All Australians will be able to have their genomes mapped within the next 25 years and health systems will need to provide the high tech test, according to a new report into the “exciting” healthcare revolution shifting the emphasis of medicine from treating patients to preventing disease.
With recommendations including the implementation of a national strategy to harness clinical opportunities and position the country as a global leader, The Future of Precision Medicine in Australia says healthcare to come will no longer be focused on crisis management.
Soon precision medicine will be a standard part of best practice health care, chair of the Australian Council of Learned Academies expert working group that produced the report Professor Robert Williamson said.
“I think that in 15, 20, 25 years time the advantages of having access to the genome information for anyone and everyone will be so obvious that people will want to opt in to that particular approach,” he said.
“The exciting long-term prospect is that precision medicine can be used in order to shift the emphasis of medicine from treating the sick into preventing the sickness happening at all.”
Precision medicine, the report says, has a broad remit, “encompassing genomics and other omics (metabolomics, microbiomics, proteomics and transcriptomics), epigenetics, gene editing technologies such as CRISPR and the development of targeted therapies specific to an individual’s disease profile”.
Already, advances are being seen in clinical approaches to cancer, as well as rare single-gene disorders that are a significant cause of intellectual and physical disability in children.
“In cancer therapy already for melanoma, lymphoma and leukaemia, doctors are making the choice of drugs to treat a cancer based on which mutations have occurred and are driving the proliferation of cells and this is much, much better medicine because we don't really want doctors trying this drug and then that drug and then the other drug until they find one that works,” Williamson said.
“With the information from genome analysis, clinicians – particularly oncologists – will have the opportunity to match the powerful drug and the patients and the cancer.”
In years to come, such is the pace of progress, outcomes for complex disorders will be transformed through disease prevention and early intervention.
“We're looking at coronary artery disease, we're looking at diabetes, we're looking at Alzheimer’s disease, we’re looking at conditions where there's a mixture of genetics and environment, and knowing the genome and knowing the environment gives the doctor the opportunity to offer accurate information to the person so they can maintain the maximum probability of good health,” Williamson said.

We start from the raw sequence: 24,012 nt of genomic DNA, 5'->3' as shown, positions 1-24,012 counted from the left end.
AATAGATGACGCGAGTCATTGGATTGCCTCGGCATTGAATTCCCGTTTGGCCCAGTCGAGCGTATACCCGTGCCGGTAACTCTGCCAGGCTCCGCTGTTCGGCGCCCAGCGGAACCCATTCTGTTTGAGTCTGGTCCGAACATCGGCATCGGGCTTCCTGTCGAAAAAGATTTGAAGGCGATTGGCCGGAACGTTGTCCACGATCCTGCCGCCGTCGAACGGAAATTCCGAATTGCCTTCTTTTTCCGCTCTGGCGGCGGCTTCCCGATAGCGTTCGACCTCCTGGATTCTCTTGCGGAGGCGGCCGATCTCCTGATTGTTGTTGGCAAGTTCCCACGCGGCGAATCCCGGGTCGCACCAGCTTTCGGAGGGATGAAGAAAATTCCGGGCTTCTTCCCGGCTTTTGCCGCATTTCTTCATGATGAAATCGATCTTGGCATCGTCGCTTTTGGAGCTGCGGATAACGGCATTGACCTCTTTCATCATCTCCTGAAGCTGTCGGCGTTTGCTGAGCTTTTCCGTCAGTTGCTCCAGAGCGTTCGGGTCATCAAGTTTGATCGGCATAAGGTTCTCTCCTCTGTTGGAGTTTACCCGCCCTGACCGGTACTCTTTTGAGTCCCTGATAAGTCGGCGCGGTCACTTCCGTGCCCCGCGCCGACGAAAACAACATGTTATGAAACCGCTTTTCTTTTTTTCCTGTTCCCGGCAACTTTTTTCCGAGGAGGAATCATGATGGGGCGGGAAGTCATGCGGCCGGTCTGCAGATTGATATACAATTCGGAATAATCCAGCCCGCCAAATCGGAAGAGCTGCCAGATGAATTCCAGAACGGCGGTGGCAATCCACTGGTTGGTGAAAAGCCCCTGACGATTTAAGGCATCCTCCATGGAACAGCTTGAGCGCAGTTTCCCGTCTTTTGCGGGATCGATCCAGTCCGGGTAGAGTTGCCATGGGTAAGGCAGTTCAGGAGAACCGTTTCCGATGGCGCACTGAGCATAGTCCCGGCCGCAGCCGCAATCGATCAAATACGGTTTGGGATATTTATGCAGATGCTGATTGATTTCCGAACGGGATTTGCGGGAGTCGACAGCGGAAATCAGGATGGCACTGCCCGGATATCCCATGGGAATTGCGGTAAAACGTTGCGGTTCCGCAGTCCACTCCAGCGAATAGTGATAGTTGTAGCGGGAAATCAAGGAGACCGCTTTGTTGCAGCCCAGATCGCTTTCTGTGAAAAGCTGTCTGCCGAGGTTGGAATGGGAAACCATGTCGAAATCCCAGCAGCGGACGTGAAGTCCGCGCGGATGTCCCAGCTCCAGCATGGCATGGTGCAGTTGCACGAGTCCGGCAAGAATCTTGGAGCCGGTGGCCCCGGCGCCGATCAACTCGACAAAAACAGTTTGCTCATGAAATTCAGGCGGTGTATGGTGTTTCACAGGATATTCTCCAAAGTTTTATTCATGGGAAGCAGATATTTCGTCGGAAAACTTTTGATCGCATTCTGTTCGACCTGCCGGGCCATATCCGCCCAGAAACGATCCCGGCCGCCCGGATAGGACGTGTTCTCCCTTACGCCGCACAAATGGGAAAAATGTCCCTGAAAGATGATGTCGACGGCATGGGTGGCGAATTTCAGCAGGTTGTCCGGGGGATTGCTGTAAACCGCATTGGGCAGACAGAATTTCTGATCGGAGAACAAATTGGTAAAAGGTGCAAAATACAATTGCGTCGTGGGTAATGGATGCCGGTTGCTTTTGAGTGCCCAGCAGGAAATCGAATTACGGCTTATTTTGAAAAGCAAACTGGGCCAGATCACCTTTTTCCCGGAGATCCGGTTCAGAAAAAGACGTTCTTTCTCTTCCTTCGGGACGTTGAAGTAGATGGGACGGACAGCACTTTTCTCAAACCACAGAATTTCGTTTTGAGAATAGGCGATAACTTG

Commissioned by the Commonwealth Science Council and Australia’s Chief Scientist to inform policy and guide resource allocation, the report says it is important that the gap between hospital medicine and primary care – which represents the line between federal and state responsibilities – does not hinder the uptake of omic approaches to precision medicine. It claims a national program of precision medicine would lead to expanded tertiary education and training opportunities in human genomics and related fields, with Australia well placed to become an international education centre.
Agile regulatory conditions are recommended to allow science and medicine to advance at rapid pace, while governments were advised to put in place the required infrastructure, including data capabilities. Implementing shared data integrity standards would speed up data sharing and linkage, contributing to the development of new therapies, technologies and predictive systems. Australian precision medicine initiatives are also urged to allocate specific resources to studies on ethics, law, education and community issues to address social justice issues such as access, equity and consent.
“In Australia, as we are in a rich country with really very, very excellent health care in general, we should be in a position to make this available and then indeed we should be certain that this is not something that's only available to people with money in Melbourne and Sydney,” Williamson said.
Meanwhile, the Australian Genomics Health Alliance has announced an Acute Care Genomics study that will provide genomic test results in as little as five days for around 250 babies and children in intensive care units over the next two years. DNA samples collected at 18 neonatal and paediatric intensive care units will be sent to Genome.One in Sydney and the Victorian Clinical Genetics Services for rapid testing to quickly inform diagnosis and clinical care.
The Federal Health Department has also commissioned a national stocktake of all medical genetic and genomic testing of patient samples during the 2016/17 financial year. Following stock-taking surveys in 2006 and 2011, this latest study by the Royal College of Pathologists of Australasia will provide information on testing services available to Australian patients for disease diagnosis, monitoring, treatment, disease prevention, prediction or predisposition assessment. A final report will be provided to the government in June.
The cost of sequencing an individual’s genomes has plummeted from more than US$1 billion to US$1000 over the past 15 years.